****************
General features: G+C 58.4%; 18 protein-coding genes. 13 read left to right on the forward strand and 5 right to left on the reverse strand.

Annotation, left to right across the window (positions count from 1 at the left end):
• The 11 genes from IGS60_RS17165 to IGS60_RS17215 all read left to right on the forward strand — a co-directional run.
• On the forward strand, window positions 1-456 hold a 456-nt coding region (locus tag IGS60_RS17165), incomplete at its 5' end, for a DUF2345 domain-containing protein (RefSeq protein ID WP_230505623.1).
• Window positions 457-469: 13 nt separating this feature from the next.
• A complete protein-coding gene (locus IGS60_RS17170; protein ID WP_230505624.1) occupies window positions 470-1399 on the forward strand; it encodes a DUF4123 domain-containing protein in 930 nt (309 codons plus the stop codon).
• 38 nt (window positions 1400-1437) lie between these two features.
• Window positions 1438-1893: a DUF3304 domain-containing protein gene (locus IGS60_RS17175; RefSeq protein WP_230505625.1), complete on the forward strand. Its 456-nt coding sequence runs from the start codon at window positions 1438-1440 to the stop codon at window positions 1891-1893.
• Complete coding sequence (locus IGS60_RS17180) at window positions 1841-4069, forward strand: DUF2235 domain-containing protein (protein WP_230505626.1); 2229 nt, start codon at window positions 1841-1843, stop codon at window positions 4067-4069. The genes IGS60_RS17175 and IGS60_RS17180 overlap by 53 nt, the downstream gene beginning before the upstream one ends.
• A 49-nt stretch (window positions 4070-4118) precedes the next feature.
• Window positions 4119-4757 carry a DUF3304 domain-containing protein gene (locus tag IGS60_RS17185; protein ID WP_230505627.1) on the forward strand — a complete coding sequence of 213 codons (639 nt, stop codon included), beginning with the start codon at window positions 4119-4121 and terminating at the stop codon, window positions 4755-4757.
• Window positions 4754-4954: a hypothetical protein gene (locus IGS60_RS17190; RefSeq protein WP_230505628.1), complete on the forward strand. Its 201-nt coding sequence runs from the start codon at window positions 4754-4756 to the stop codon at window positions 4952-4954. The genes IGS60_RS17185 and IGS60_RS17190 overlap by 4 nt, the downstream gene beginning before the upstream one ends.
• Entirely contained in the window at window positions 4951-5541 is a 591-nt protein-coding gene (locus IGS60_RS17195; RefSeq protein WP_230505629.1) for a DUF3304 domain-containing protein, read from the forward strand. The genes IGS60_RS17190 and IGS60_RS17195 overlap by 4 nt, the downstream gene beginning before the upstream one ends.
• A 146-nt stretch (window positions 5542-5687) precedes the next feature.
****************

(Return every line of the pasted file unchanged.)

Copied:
General features: G+C 58.4%; 18 protein-coding genes. 13 read left to right on the forward strand and 5 right to left on the reverse strand.

Annotation, left to right across the window (positions count from 1 at the left end):
• The 11 genes from IGS60_RS17165 to IGS60_RS17215 all read left to right on the forward strand — a co-directional run.
• On the forward strand, window positions 1-456 hold a 456-nt coding region (locus tag IGS60_RS17165), incomplete at its 5' end, for a DUF2345 domain-containing protein (RefSeq protein ID WP_230505623.1).
• Window positions 457-469: 13 nt separating this feature from the next.
• A complete protein-coding gene (locus IGS60_RS17170; protein ID WP_230505624.1) occupies window positions 470-1399 on the forward strand; it encodes a DUF4123 domain-containing protein in 930 nt (309 codons plus the stop codon).
• 38 nt (window positions 1400-1437) lie between these two features.
• Window positions 1438-1893: a DUF3304 domain-containing protein gene (locus IGS60_RS17175; RefSeq protein WP_230505625.1), complete on the forward strand. Its 456-nt coding sequence runs from the start codon at window positions 1438-1440 to the stop codon at window positions 1891-1893.
• Complete coding sequence (locus IGS60_RS17180) at window positions 1841-4069, forward strand: DUF2235 domain-containing protein (protein WP_230505626.1); 2229 nt, start codon at window positions 1841-1843, stop codon at window positions 4067-4069. The genes IGS60_RS17175 and IGS60_RS17180 overlap by 53 nt, the downstream gene beginning before the upstream one ends.
• A 49-nt stretch (window positions 4070-4118) precedes the next feature.
• Window positions 4119-4757 carry a DUF3304 domain-containing protein gene (locus tag IGS60_RS17185; protein ID WP_230505627.1) on the forward strand — a complete coding sequence of 213 codons (639 nt, stop codon included), beginning with the start codon at window positions 4119-4121 and terminating at the stop codon, window positions 4755-4757.
• Window positions 4754-4954: a hypothetical protein gene (locus IGS60_RS17190; RefSeq protein WP_230505628.1), complete on the forward strand. Its 201-nt coding sequence runs from the start codon at window positions 4754-4756 to the stop codon at window positions 4952-4954. The genes IGS60_RS17185 and IGS60_RS17190 overlap by 4 nt, the downstream gene beginning before the upstream one ends.
• Entirely contained in the window at window positions 4951-5541 is a 591-nt protein-coding gene (locus IGS60_RS17195; RefSeq protein WP_230505629.1) for a DUF3304 domain-containing protein, read from the forward strand. The genes IGS60_RS17190 and IGS60_RS17195 overlap by 4 nt, the downstream gene beginning before the upstream one ends.
• A 146-nt stretch (window positions 5542-5687) precedes the next feature.